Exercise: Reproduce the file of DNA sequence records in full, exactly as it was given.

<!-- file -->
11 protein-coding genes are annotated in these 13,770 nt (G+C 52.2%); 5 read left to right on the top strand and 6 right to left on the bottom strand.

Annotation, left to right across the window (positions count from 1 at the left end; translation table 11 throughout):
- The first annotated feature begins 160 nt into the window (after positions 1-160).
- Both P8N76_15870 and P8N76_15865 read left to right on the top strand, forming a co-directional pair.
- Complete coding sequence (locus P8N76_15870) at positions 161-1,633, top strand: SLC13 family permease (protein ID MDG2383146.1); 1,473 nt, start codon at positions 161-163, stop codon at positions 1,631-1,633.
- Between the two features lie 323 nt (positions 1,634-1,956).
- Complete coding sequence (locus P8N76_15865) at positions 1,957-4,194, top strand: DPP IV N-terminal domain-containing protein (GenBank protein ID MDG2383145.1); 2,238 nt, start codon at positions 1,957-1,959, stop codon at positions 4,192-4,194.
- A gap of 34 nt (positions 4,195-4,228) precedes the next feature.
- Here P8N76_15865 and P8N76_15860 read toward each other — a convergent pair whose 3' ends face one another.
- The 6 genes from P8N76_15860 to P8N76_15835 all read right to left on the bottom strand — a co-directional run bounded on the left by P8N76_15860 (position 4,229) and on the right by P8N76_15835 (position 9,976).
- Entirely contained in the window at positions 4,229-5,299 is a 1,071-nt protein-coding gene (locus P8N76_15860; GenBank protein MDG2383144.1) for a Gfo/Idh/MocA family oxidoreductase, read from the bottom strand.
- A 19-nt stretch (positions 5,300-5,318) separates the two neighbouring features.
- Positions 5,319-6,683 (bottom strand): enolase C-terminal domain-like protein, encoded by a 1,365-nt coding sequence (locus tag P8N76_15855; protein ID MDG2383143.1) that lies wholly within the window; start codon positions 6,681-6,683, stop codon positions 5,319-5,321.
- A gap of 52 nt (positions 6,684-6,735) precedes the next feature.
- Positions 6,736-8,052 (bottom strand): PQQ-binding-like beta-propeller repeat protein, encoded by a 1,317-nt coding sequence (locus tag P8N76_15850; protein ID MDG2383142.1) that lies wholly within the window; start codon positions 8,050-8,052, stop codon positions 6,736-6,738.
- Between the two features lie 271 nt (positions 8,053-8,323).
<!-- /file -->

11 protein-coding genes are annotated in these 13,770 nt (G+C 52.2%); 5 read left to right on the top strand and 6 right to left on the bottom strand.

Annotation, left to right across the window (positions count from 1 at the left end; translation table 11 throughout):
- The first annotated feature begins 160 nt into the window (after positions 1-160).
- Both P8N76_15870 and P8N76_15865 read left to right on the top strand, forming a co-directional pair.
- Complete coding sequence (locus P8N76_15870) at positions 161-1,633, top strand: SLC13 family permease (protein ID MDG2383146.1); 1,473 nt, start codon at positions 161-163, stop codon at positions 1,631-1,633.
- Between the two features lie 323 nt (positions 1,634-1,956).
- Complete coding sequence (locus P8N76_15865) at positions 1,957-4,194, top strand: DPP IV N-terminal domain-containing protein (GenBank protein ID MDG2383145.1); 2,238 nt, start codon at positions 1,957-1,959, stop codon at positions 4,192-4,194.
- A gap of 34 nt (positions 4,195-4,228) precedes the next feature.
- Here P8N76_15865 and P8N76_15860 read toward each other — a convergent pair whose 3' ends face one another.
- The 6 genes from P8N76_15860 to P8N76_15835 all read right to left on the bottom strand — a co-directional run bounded on the left by P8N76_15860 (position 4,229) and on the right by P8N76_15835 (position 9,976).
- Entirely contained in the window at positions 4,229-5,299 is a 1,071-nt protein-coding gene (locus P8N76_15860; GenBank protein MDG2383144.1) for a Gfo/Idh/MocA family oxidoreductase, read from the bottom strand.
- A 19-nt stretch (positions 5,300-5,318) separates the two neighbouring features.
- Positions 5,319-6,683 (bottom strand): enolase C-terminal domain-like protein, encoded by a 1,365-nt coding sequence (locus tag P8N76_15855; protein ID MDG2383143.1) that lies wholly within the window; start codon positions 6,681-6,683, stop codon positions 5,319-5,321.
- A gap of 52 nt (positions 6,684-6,735) precedes the next feature.
- Positions 6,736-8,052 (bottom strand): PQQ-binding-like beta-propeller repeat protein, encoded by a 1,317-nt coding sequence (locus tag P8N76_15850; protein ID MDG2383142.1) that lies wholly within the window; start codon positions 8,050-8,052, stop codon positions 6,736-6,738.
- Between the two features lie 271 nt (positions 8,053-8,323).